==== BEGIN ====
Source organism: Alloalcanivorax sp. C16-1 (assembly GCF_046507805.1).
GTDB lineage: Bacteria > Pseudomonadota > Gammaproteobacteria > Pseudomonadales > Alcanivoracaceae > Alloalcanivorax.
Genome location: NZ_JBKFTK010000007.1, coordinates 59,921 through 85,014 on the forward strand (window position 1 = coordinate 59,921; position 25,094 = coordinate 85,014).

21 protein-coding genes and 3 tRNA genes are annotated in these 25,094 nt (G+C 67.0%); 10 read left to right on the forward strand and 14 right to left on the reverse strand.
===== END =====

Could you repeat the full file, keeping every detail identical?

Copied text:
Source organism: Alloalcanivorax sp. C16-1 (assembly GCF_046507805.1).
GTDB lineage: Bacteria > Pseudomonadota > Gammaproteobacteria > Pseudomonadales > Alcanivoracaceae > Alloalcanivorax.
Genome location: NZ_JBKFTK010000007.1, coordinates 59,921 through 85,014 on the forward strand (window position 1 = coordinate 59,921; position 25,094 = coordinate 85,014).

21 protein-coding genes and 3 tRNA genes are annotated in these 25,094 nt (G+C 67.0%); 10 read left to right on the forward strand and 14 right to left on the reverse strand.